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VOLUME 11 , ISSUE 6 ( November-December, 2018 ) > List of Articles
Gagandeep Kaur, Mitul Joshi
Keywords : Kawasaki disease, Orofacial features, Recurrent
Citation Information : Kaur G, Joshi M. Recurrent Kawasaki Disease Presenting to Dentists: “Think Beyond Dentition”. Int J Clin Pediatr Dent 2018; 11 (6):535-535.
License: CC BY-NC 4.0
Published Online: 01-04-2012
Copyright Statement: Copyright © 2018; The Author(s).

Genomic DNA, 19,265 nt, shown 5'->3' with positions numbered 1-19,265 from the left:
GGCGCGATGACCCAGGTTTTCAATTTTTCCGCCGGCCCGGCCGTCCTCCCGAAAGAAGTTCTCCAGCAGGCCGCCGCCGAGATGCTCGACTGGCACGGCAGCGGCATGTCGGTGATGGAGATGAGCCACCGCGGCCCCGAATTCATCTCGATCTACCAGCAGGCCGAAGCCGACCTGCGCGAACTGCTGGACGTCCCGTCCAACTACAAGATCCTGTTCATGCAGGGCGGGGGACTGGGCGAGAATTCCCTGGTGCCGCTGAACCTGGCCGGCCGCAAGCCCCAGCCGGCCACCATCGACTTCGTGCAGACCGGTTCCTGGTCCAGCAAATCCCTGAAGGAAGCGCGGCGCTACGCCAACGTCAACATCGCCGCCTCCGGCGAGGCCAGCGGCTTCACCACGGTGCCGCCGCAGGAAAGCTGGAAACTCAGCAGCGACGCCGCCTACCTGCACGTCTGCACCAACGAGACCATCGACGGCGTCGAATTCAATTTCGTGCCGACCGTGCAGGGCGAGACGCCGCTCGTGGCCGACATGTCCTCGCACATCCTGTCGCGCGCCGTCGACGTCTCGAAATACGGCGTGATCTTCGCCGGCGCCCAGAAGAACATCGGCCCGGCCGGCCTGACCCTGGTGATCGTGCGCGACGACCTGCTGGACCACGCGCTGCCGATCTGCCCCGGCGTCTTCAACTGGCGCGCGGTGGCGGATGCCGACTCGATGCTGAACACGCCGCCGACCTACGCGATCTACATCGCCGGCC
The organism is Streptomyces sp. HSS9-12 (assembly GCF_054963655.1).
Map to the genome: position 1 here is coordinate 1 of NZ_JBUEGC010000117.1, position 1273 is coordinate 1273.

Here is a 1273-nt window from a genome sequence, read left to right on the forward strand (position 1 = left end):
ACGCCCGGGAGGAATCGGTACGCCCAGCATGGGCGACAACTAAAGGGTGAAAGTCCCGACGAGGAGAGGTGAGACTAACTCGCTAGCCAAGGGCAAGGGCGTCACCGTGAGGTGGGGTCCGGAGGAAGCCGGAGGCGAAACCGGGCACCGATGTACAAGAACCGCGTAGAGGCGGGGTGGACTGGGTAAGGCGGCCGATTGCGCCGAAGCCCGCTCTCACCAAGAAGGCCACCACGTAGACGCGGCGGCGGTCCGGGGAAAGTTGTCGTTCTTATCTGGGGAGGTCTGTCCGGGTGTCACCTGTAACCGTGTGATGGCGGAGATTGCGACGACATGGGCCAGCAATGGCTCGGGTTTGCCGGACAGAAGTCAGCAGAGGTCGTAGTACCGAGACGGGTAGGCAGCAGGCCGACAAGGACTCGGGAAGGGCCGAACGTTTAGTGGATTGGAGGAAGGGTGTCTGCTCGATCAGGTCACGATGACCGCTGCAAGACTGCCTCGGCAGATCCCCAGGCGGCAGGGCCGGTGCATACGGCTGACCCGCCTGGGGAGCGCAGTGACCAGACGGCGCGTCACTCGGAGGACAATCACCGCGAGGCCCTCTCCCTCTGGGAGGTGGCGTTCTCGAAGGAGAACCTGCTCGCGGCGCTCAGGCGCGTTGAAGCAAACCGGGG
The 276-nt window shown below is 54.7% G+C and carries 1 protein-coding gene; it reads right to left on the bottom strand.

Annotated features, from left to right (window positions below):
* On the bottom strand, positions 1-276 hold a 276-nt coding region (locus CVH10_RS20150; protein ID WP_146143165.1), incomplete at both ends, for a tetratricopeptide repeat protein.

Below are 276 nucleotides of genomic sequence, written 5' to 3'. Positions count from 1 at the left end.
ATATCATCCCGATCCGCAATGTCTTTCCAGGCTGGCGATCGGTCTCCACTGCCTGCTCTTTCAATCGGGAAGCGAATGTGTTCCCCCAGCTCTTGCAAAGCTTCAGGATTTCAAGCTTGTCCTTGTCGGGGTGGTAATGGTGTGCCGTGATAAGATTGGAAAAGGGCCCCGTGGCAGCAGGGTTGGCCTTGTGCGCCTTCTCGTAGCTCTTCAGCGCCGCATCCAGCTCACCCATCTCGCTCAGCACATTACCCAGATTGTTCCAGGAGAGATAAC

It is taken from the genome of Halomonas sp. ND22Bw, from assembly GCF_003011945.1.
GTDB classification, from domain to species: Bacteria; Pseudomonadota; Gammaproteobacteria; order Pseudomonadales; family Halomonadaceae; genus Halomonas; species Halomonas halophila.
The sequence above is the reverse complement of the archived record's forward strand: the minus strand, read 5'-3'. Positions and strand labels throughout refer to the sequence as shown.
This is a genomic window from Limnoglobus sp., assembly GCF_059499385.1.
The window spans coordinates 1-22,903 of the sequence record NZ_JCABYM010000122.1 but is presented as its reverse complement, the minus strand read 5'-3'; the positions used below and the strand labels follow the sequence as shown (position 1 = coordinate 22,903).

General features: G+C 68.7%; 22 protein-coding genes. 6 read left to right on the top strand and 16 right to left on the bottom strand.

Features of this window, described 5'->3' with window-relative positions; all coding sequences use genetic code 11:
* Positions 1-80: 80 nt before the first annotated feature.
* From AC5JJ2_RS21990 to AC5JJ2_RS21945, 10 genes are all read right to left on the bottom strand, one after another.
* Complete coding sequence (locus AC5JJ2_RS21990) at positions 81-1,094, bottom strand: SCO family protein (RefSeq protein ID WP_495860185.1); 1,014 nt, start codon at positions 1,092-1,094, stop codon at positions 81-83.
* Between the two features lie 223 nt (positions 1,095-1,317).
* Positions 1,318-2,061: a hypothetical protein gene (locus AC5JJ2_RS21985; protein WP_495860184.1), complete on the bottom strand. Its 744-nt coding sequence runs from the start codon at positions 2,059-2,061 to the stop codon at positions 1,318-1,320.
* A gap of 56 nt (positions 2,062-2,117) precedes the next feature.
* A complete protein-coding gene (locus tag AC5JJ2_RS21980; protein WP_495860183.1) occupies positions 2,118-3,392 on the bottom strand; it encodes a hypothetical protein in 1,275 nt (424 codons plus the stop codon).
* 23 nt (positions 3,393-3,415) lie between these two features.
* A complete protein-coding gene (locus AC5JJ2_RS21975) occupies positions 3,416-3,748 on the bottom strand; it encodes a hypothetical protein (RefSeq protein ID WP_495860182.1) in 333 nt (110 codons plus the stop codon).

Aim: To create awareness of Kawasaki disease in the dental community as it is a rare disease and some cases might go unnoticed due to lack of knowledge of the treating dentist. Thus proper knowledge helps in the timely diagnosis of the disease and decrease the mortality rate in these patients. Children who show the oral features of this disease should be treated seriously by the dentist. Background: Kawasaki disease is a rare acute systemic vasculitis disorder reported in the dental literature. Clinical features include high fever, redness of palms and soles of the feet, conjunctivitis, oropharyngeal mucositis and lymphadenopathy. The cardiac involvement in the form of myocarditis, aneurysms, pericarditis is also seen and is caused by inflammation of vessels of the heart. Case description: Here we present a rare case of an 8-yearold girl who presented to the department of Pediatric Dentistry with the chief complaint of recurrent painless swelling of the lower lip. This rare presentation of lower lip swelling has not been cited in the oral manifestation of Kawasaki disease before. Clinical significance: The disease has high mortality and morbidity rate if not treated early, and hence an early diagnosis and treatment are important in managing this condition. The oral findings are a characteristic feature of this serious disease, hence, many cases might first report to the dental clinician only. Dentists should always remain alert in handling patients having a history of Kawasaki disease because of the possibility of recurrence of the disease. As these patients have valvular heart defects, they might require prophylactic antibiotic treatment before the needed dental procedure. Conclusion: Despite this, there seems to be less aware of this disease among the dentist, hence this condition goes unnoticed leading to few citations of this disease in the dental literature.
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